Skip to main content
eScholarship
Open Access Publications from the University of California

A quantitative high-resolution genetic profile rapidly identifies sequence determinants of hepatitis C viral fitness and drug sensitivity.

  • Author(s): Qi, Hangfei
  • Olson, C Anders
  • Wu, Nicholas C
  • Ke, Ruian
  • Loverdo, Claude
  • Chu, Virginia
  • Truong, Shawna
  • Remenyi, Roland
  • Chen, Zugen
  • Du, Yushen
  • Su, Sheng-Yao
  • Al-Mawsawi, Laith Q
  • Wu, Ting-Ting
  • Chen, Shu-Hua
  • Lin, Chung-Yen
  • Zhong, Weidong
  • Lloyd-Smith, James O
  • Sun, Ren
  • et al.
Abstract

Widely used chemical genetic screens have greatly facilitated the identification of many antiviral agents. However, the regions of interaction and inhibitory mechanisms of many therapeutic candidates have yet to be elucidated. Previous chemical screens identified Daclatasvir (BMS-790052) as a potent nonstructural protein 5A (NS5A) inhibitor for Hepatitis C virus (HCV) infection with an unclear inhibitory mechanism. Here we have developed a quantitative high-resolution genetic (qHRG) approach to systematically map the drug-protein interactions between Daclatasvir and NS5A and profile genetic barriers to Daclatasvir resistance. We implemented saturation mutagenesis in combination with next-generation sequencing technology to systematically quantify the effect of every possible amino acid substitution in the drug-targeted region (domain IA of NS5A) on replication fitness and sensitivity to Daclatasvir. This enabled determination of the residues governing drug-protein interactions. The relative fitness and drug sensitivity profiles also provide a comprehensive reference of the genetic barriers for all possible single amino acid changes during viral evolution, which we utilized to predict clinical outcomes using mathematical models. We envision that this high-resolution profiling methodology will be useful for next-generation drug development to select drugs with higher fitness costs to resistance, and also for informing the rational use of drugs based on viral variant spectra from patients.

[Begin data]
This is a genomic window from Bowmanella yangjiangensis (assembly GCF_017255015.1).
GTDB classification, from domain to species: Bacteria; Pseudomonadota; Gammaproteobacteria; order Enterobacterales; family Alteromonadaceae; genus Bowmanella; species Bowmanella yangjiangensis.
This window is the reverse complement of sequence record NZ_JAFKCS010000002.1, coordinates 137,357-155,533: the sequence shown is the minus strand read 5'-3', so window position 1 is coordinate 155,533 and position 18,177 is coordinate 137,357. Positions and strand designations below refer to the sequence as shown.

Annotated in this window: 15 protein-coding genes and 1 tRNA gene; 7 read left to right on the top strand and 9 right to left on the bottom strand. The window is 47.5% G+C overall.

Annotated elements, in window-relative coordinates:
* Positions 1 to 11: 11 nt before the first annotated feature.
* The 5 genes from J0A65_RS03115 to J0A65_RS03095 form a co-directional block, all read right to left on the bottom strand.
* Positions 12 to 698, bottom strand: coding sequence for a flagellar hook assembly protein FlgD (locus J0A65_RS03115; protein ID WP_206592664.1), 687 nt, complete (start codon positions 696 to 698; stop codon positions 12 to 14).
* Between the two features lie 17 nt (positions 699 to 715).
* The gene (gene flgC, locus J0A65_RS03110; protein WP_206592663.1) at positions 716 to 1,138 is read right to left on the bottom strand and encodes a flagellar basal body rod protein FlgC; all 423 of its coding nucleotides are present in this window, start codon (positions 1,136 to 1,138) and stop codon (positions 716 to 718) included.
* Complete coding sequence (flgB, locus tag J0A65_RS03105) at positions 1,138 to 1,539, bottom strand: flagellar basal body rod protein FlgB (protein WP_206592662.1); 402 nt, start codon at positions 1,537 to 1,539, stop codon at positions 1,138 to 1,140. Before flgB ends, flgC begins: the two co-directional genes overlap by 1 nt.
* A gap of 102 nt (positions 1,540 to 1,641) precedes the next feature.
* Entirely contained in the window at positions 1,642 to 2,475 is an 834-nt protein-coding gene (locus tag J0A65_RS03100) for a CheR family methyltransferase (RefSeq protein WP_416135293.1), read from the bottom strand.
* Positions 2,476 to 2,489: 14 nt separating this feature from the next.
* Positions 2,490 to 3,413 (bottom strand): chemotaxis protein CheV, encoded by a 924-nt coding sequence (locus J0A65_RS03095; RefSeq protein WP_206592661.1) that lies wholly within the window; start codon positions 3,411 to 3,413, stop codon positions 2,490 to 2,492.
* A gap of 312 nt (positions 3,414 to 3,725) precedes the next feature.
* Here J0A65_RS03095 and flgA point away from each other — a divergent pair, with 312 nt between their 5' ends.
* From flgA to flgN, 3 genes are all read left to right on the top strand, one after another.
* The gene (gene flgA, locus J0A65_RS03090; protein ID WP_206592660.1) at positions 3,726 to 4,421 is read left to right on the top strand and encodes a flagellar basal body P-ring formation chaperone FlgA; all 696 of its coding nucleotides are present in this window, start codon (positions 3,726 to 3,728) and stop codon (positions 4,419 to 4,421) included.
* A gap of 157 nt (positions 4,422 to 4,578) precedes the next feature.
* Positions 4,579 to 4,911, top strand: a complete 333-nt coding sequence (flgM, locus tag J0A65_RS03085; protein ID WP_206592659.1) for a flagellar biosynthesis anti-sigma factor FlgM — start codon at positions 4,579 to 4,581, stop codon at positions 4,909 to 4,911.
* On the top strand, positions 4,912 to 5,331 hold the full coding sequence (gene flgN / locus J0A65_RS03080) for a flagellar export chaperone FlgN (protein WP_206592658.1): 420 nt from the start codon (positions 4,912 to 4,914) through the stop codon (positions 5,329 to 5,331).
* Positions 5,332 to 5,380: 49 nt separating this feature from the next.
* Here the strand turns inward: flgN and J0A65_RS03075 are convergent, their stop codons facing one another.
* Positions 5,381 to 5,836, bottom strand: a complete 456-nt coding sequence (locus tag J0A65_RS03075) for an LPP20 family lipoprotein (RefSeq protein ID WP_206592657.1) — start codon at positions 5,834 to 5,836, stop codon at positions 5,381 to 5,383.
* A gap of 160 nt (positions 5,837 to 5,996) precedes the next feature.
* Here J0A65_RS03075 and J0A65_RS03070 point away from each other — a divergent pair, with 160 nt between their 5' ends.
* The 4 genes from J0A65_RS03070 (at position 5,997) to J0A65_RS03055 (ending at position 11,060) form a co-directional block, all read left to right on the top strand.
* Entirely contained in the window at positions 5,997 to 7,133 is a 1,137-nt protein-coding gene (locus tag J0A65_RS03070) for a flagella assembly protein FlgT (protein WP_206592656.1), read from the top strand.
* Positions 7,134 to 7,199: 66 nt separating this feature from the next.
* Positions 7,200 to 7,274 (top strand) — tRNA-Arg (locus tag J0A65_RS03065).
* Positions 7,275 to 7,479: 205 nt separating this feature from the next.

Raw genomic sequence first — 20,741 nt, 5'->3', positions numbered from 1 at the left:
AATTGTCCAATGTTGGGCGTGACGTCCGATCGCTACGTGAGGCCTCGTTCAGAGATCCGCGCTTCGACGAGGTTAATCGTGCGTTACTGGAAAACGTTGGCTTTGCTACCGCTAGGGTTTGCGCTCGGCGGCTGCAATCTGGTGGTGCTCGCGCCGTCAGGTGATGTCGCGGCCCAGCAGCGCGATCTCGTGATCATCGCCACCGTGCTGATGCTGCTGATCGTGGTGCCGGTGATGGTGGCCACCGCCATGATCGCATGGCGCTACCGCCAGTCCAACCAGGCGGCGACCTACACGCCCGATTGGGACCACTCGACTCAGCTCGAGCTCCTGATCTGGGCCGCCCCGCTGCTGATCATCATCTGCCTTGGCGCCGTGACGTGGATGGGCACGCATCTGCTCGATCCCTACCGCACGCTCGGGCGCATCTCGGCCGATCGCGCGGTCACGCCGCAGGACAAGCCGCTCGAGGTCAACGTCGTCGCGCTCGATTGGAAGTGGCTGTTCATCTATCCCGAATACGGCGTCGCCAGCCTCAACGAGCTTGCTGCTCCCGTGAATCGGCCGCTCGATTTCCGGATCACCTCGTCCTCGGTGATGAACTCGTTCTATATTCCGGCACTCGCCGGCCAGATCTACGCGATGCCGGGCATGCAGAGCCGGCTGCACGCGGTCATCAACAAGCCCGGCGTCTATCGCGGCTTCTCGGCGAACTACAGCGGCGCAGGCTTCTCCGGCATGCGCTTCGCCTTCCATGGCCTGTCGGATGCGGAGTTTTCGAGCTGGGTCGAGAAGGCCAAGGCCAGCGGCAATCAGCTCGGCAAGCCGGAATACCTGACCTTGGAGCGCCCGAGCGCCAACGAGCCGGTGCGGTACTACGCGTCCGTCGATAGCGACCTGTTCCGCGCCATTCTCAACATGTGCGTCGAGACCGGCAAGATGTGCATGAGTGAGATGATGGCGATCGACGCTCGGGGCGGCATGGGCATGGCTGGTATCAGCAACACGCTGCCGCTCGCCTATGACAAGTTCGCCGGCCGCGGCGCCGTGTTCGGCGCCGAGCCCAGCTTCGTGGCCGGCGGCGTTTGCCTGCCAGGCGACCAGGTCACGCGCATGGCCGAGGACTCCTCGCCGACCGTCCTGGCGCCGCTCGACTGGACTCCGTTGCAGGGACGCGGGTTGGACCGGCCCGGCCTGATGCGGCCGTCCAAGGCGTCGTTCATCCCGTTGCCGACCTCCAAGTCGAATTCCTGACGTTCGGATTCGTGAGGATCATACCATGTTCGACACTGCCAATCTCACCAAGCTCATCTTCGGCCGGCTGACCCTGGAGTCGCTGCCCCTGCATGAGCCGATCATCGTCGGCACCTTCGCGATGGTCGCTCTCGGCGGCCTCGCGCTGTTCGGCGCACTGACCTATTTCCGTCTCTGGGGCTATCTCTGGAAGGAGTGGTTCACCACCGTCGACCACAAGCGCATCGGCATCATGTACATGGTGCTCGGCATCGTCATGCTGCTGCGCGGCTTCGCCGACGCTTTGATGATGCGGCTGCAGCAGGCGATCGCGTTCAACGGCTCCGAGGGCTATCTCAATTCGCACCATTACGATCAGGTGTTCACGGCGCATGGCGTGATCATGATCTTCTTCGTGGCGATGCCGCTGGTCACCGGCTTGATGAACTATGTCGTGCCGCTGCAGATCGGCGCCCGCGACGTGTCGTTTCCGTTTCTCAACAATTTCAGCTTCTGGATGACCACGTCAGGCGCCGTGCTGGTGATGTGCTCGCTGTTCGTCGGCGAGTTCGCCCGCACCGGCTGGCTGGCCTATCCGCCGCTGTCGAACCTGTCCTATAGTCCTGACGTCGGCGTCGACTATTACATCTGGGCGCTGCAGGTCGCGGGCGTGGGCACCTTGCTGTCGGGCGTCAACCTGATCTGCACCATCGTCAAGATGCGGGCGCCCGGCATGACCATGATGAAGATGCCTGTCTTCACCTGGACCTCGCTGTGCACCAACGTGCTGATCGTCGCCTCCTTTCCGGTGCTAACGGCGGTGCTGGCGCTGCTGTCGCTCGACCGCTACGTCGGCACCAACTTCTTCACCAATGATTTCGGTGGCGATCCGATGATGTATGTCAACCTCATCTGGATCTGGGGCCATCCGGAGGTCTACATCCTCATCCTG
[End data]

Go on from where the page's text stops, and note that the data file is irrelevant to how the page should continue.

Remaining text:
Many UC-authored scholarly publications are freely available on this site because of the UC's open access policies. Let us know how this access is important for you.

Main Content
Current View